Here’s another great puzzle to code a solution for.

This week’s puzzle from NPR:

This week’s challenge is a spinoff of my on-air puzzle. Name two countries that have consonyms that are nationalities of other countries. In each case, the consonants in the name of the country are the same consonants in the same order as those in the nationality of another country. No extra consonants can appear in either name. The letter Y isn’t used.

So if you remove all the vowels, the name of a country will equal the name of a nationality from a different country. Also, for our purposes a letter Y can be considered a vowel (ignored). Sounds good!

Internet of Trivia Things

A convenient list of all countries can be found here

…and a list of nationalities here

To the Swift!

Here’s my solution:

    func doPuzzle() async throws {
        let countriesUrl = Bundle.main.url(forResource: "countries", withExtension: "txt")
        let countryNames = countriesUrl!.lines
        var countriesNoVowels: [String: String] = [:]
        for try await name in countryNames {
            let noVowels = name.lowercased()
                .filter({ notAVowel($0) })
                .map({ "\($0)" })
                .reduce("", +)
            countriesNoVowels[noVowels] = name

        let nationalitiesUrl = Bundle.main.url(forResource: "nationalities", withExtension: "txt")
        let nationalityNames = nationalitiesUrl!.lines
        var nationalitiesNoVowels: [String: String] = [:]
        for try await name in nationalityNames {
            let noVowels = name.lowercased()
                .filter({ notAVowel($0) })
                .map({ "\($0)" })
                .reduce("", +)
            nationalitiesNoVowels[noVowels] = name

        var countriesNoVowelsSet: Set<String> = []
        countriesNoVowels.keys.forEach {

        nationalitiesNoVowels.keys.forEach {
            if countriesNoVowelsSet.contains($0) {
                print("Match! \(countriesNoVowels[$0]!) \(nationalitiesNoVowels[$0]!)")

    func notAVowel(_ character: Character) -> Bool {
        character != "a" &&
        character != "e" &&
        character != "i" &&
        character != "o" &&
        character != "u" &&
        character != "y"

The beauty of Swift’s string implementation lets us iterate over each character of the name of a country or a nationality with a function like map or filter. As we need to remove the vowels and keep only consonants, a call to filter handles that aspect of the work, leaving us with a character. Following that, a call to map* to transform the character to string, and reduce to combine all of those single-character strings together, and we have our consonants-only names. Making these names the key values of a dictionary allows us to map them back to their original country or nationality name.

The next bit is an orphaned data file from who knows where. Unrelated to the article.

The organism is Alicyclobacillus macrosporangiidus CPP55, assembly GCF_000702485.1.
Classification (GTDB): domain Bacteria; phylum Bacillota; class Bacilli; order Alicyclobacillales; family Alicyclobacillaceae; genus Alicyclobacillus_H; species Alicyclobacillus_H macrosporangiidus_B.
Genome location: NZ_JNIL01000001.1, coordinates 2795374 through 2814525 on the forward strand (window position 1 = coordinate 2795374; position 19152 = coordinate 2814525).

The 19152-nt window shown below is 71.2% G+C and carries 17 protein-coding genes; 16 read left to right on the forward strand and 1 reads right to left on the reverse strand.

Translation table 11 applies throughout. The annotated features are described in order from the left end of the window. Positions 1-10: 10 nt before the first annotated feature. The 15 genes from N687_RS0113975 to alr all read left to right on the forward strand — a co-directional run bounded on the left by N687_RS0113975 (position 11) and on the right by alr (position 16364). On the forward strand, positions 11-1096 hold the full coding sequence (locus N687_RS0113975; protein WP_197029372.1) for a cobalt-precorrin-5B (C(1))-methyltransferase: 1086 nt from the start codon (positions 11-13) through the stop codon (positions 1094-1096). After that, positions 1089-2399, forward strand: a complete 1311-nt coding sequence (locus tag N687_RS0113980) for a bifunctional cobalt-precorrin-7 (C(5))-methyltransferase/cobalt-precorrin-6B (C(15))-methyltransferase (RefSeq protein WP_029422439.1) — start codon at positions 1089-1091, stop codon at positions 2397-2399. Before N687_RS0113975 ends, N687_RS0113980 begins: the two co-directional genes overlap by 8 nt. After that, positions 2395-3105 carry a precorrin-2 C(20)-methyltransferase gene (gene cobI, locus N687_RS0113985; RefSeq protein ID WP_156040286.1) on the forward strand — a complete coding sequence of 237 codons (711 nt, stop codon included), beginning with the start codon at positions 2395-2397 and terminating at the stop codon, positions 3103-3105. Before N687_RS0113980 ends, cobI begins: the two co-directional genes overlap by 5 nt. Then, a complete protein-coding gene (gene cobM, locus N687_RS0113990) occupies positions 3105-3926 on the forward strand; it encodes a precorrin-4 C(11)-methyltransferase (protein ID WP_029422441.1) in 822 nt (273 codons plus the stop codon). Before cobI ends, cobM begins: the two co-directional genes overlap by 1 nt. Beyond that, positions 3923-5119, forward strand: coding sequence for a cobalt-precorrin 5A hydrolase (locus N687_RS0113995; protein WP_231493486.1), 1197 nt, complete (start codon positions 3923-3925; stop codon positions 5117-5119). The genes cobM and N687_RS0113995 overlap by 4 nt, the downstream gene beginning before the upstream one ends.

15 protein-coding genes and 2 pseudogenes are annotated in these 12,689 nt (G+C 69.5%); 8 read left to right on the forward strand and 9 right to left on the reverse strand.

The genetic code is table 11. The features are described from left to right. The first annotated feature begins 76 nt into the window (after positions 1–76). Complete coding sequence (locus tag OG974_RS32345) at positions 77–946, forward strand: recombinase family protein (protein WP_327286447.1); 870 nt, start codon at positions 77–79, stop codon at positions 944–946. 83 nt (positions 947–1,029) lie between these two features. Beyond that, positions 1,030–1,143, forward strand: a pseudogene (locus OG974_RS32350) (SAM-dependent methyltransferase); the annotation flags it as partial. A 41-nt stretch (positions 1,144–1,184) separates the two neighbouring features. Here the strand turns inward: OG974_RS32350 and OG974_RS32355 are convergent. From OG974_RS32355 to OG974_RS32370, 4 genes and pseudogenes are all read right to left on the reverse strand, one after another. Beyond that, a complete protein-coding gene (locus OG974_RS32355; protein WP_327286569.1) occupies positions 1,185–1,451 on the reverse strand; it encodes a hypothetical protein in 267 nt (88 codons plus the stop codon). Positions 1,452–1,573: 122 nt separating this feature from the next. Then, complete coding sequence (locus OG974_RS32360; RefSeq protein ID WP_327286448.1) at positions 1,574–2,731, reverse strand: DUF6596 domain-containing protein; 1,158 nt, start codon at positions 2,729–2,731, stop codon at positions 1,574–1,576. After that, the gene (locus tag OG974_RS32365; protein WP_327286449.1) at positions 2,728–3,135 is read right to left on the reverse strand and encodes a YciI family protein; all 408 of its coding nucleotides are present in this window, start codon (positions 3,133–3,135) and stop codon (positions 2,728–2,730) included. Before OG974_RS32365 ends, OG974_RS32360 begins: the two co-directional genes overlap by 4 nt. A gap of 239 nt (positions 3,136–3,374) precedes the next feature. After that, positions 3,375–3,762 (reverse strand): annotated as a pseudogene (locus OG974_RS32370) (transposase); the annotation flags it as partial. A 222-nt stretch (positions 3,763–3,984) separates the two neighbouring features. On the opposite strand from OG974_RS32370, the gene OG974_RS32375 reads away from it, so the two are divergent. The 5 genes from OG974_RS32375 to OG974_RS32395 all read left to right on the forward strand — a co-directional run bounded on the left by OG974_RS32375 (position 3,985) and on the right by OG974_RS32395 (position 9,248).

The Need? for Speed

To keep things snappy, I also build a Set of vowel-less country names so that I can call .contains(_: String) on that for each nationality to check for a match. As it states in the Apple docs, when the elements are Hashable, the performance of a contains check is O(1), so it’s extremely fast. Although I may be guilty of premature optimization for this small data set, let’s just chalk this one up to sticking with best practices, shall we? ;)

One out of Two Ain’t Bad (Also Spoilers)

So unfortunately with these data sources, we have no association between country and nationality, so we can’t automatically reject matches from the same country like Germany and German. However, if we allow our eyes to fall immediately to the end of the list of matches we see:

Match! Lebanon Albanian

…which is great! This was indeed one of the accepted answers.

Now if you look ahead to next week’s puzzle for this accepted answer, you can also see that there was a second solution that we didn’t see!

Ukraine –> Korean

Which is a shame because the puzzle stated that the solver needed to find both. The reason why our code didn’t find this answer was because in our nationalities file we have entries for

North Korean

South Korean

…but none for simply “Korean”. That’s politics for you, I suppose.

It is still a fun puzzle to code up a solution for though. So, until next week, happy solving!